Understanding Pulsed Light Hair Removal
Intense Pulsed Light is an advanced beauty treatment for hair removal, skin rejuvenation, and various other treatments. Intense Pulsed Light is usually abbreviated to IPL, however the term IPL is a registered trademark.
This has led to the creation of other terms that essentially mean the same thing.
For the purpose of this article, we will use the term IPL or simply Pulsed Light to describe all types of hair removal treatments that use machines based on Intense Pulsed Light technology.
Some of the alternative terms that are used, with differences where applicable, are:
- VPL - Variable Pulsed Light - No difference. All pulsed light machines have variable frequencies;
- SPL - Square Pulsed Light - No difference. All pulsed light machines transmit a square pulse;
- SIPL - Super Intense Pulsed Light - Usually no difference. The term is used to imply that the machines are more powerful - this may or may not be the case. It also protects the manufacture form litigation by the trademark owner;
- PTF - Photo Therapy Flash - Based on conventional IPL but higher energy output and other enhancements to maximise each shot. Medical grade machine.
- SHR - Super Hair Removal - not much thought went into naming this extremely low powered 'rolling' form of IPL. The head slides along the skin instead of being placed upon it. SHR is very fast, so salons can pump lots of clients through quickly but requires many treatments. My experience with SHR is that is very costly for both salon operators and clients in the end.
- E-Light - IPL technology combined with various RF technologies, which theoretically enhance efficacy of treatments. No real evidence that this is true has come to my attention.
- ELOS - Same as E-Light except that this is a trademarked brand name.
How it works - Understanding IPL Hair Removal
IPL machines fire an extremely bright flash of light (brighter than a welder's flash). The light passes through a filter and a lens, then through a layer of gel that prevents light scatter, then passes through the skin.
This process happens extremely fast, usually 7-8/1000ths of a second (or 7 to 8 microns).
The light targets compounds called chromophores (light-attracting proteins), and each type is different depending on the type of treatment. The various chromophores are:
- Surface Melanin - Pigmentation treatments;
- Liquid Melanin - Hair Removal treatments;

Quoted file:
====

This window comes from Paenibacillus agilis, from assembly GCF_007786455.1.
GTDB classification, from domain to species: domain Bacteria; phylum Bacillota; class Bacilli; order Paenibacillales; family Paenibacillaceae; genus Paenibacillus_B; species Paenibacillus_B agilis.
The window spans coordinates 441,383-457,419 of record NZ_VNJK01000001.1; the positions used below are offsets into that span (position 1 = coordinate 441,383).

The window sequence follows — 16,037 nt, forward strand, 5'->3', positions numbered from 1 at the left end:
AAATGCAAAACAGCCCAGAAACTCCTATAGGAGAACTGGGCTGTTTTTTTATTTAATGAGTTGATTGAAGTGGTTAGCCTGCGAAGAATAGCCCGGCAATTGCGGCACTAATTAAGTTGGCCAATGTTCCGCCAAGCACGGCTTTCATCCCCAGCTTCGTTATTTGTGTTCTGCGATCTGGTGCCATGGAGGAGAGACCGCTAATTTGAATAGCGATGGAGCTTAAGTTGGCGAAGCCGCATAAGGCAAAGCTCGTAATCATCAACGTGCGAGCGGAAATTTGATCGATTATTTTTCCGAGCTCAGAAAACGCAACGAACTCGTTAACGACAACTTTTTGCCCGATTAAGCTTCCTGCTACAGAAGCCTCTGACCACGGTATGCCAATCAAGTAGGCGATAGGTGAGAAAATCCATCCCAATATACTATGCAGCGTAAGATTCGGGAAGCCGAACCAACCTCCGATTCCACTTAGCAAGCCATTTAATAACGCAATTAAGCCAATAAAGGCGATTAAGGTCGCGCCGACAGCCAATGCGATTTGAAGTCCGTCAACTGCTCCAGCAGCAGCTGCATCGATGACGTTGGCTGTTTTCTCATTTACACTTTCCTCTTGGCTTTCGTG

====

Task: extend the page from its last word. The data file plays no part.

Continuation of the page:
- Haemoglobin - Capillary treatments;
- Porphyrin - Acne Virus treatments.
In the case of Hair Removal, the melanin must be in a liquid state, ie the hair bulb must be 'juicy'. The average hair has a six month life cycle, and it is only in this state, called the early-anagen phase for a period of 1 to 4 weeks.
When a shot is fired, the light only sees hairs in this growth phase. At this point in a hair's life cycle, it is not visible above the surface of the skin.
Light Turns to Heat - Understanding IPL Hair Removal
During the light's journey through the skin, the light creates friction with surrounding tissue, and that friction turns the light into heat. This process heats the liquid melanin in the base of the hair, and damages surrounding cellular tissue to prevent proteins from reaching the bulb again.
At an optimal temperature of 73 degrees Celsius, a hair bulb is permanently disabled and cannot produce hairs again. However, in unskilled hands, such high temperatures can cause significant damage to a client's skin. Burns and blisters are common throughout the industry, and in the vast majority of cases, they are due to therapist error.
Naturally, the ideal goal is to send ample heat to the hair root without burning the client's skin. To achieve that optimal balance, therapists should follow these safety protocols:
- Clean the client's skin with alcohol before treatment to ensure it is free of oils;
- Cool the bulb every shot with a frozen gel pack;
- Frequently test the bulb temperature on the underside of your own arm;
- Time each flash so that the bulb does not touch the skin for more than one second.
If the above practises are enforced by the clinic owner, and the machine is in good repair, a professional Hair Removal technician should never burn a client.
Step two states to cool the bulb after every shot. This only applies to air-cooled machines which are usually medical grade. The majority of IPL machines used in Australia are those you would find at a beauty salon, i.e. beauty-grade machines, which have internal water-cooling to keep the head between 0 and 4 degrees Celsius. While this is a notable safety feature, air-cooled machines deliver superior results because the therapist has complete control over the bulb temperature and can vary it as needed. Water-cooled machines are often referred to disparagingly as 'Anti-Litigation Machines', as they theoretically reduce the risk of client injury but deliver a significantly lesser result.